Sunday, April 3, 2011
Dodgers survive and advance, 7-5
Aubrey Huff dives in vain for Jamey Carroll's soon-to-be RBI triple, giving the Dodgers a 1-0 first-inning lead.
Dodger Stadium almost saw a perfect game of a most unexpected sort Sunday.
Gus Ruelas/APAn oncoming Juan Uribe loses his footing.
After Matt Kemp hit a two-run homer to cap a three-run first inning for the Dodgers and Pablo Sandoval countered with a leadoff blast to start the second inning for the Giants, pitchers Hiroki Kuroda and Barry Zito combined to retire 26 consecutive batters. At the moment of truth, Freddy Sanchez hit a slow roller that third baseman Juan Uribe tumbled going after – "Hiroki was actually walking off the field when that ball was hit," ESPN commentator Bobby Valentine said – ending the streak.
But even though it wasn't a perfecto, real or imagined, the result was plenty good for the Dodgers, who won their third of four games in their 2011 opening series with San Francisco, 7-5.
Marcus Thames, who went 0 for 2 against lefty starter Zito, found southpaw reliever Dan Runzler more to his liking to break a 3-3, seventh-inning tie. Thames' drive to deep right had Aubrey Huff running for his life like Cary Grant in "North by Northwest" before the ball went off his glove for a triple, driving home James Loney. It was the second time in the game that Huff, moved to right field to make room for rookie Brandon Belt at first base, had let a ball play him into an RBI triple.
In his third appearance of this young season but his first on ESPN's Sunday Night Baseball since his disastrous outing against the Yankees last June, Jonathan Broxton pitched the ninth inning with a 7-4 lead. Aaron Rowand hit the second homer of the season off Broxton – who in 2008 only allowed two homers all year – and Freddy Sanchez hit a one-out single, but Broxton retired Huff and Buster Posey to ground out to end the game.
San Francisco lost despite scoring in each of the final four innings.
What ended up being a high-scoring game from Giants-Dodgers standards spent half its time as a pitcher's duel, led by Kuroda, who was superb from his second batter. (His first, Andres Torres, was hit by a pitch.) After Sandoval's homer, Kuroda retired 14 in a row before Sanchez reached base. Ensuing hits by Huff and Posey drove in the second run, though Kuroda retired Sandoval to escape further damage ... temporarily. In the seventh, leadoff hitter Pat Burrell hit his second homer of the season to left field to tie the game.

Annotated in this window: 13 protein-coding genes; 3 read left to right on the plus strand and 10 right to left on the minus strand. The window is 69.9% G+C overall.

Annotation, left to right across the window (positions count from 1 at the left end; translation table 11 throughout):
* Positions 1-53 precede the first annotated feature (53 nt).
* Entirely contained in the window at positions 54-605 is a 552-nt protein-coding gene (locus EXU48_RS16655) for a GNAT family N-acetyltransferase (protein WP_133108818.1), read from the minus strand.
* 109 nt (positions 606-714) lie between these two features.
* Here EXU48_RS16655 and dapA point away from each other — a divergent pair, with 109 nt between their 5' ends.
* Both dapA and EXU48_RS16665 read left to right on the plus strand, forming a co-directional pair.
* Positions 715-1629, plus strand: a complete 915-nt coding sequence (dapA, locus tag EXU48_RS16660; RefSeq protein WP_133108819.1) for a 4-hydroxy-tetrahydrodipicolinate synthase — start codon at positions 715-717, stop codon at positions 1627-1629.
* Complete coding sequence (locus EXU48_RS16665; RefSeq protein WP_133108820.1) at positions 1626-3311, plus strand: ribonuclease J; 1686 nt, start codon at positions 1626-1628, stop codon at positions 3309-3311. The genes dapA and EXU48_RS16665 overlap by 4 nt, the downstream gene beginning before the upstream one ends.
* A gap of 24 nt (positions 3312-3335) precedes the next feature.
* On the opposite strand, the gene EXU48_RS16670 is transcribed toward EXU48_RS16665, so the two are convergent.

Gus Ruelas/APHiroki Kuroda needed only 56 pitches to get through the first five innings.
A one-out double by Miguel Tejada sent Rick Honeycutt to the mound for his first visit of the night. But the nailbiting didn't last long. Mike Fontenot obliged Kuroda with a first-pitch flyout and Torres fouled out, ending Kuroda's night at seven innings and six hits, no walks and five strikeouts.
In the bottom of the seventh, after Loney's single (his second hit of the year in four games) and Thames' triple, pinch-hitter Aaron Miles singled in pinch-runner Tony Gwynn Jr., Rafael Furcal doubled in Miles and Andre Ethier singled in Furcal.
Dodger reliever Hong-Chih Kuo was erratic enough in the eighth that Don Mattingly pulled him – after striking out Sandoval on his 22nd pitch – with two on and two out in favor of offseason free agent acquisition Matt Guerrier. Even shakier, Guerrier walked Burrell and Belt to force in a run, before Tejada, swinging at the first pitch, fouled out.
Not for the first time this season, I'm at risk of not giving due credit to Kemp, who has once again become "Stop what you're doing and watch TV" – in a good way. His first-inning homer, coming one batter after Jamey Carroll tripled past a diving Huff, landed deep in the left-field bullpen, and at the time made Kemp 5 for 9 with 10 total bases and a .667 on-base percentage. Zito himself retired 14 in a row after that and ended his night with the score tied – a tie that seemed like ancient history by the time this one was finally over.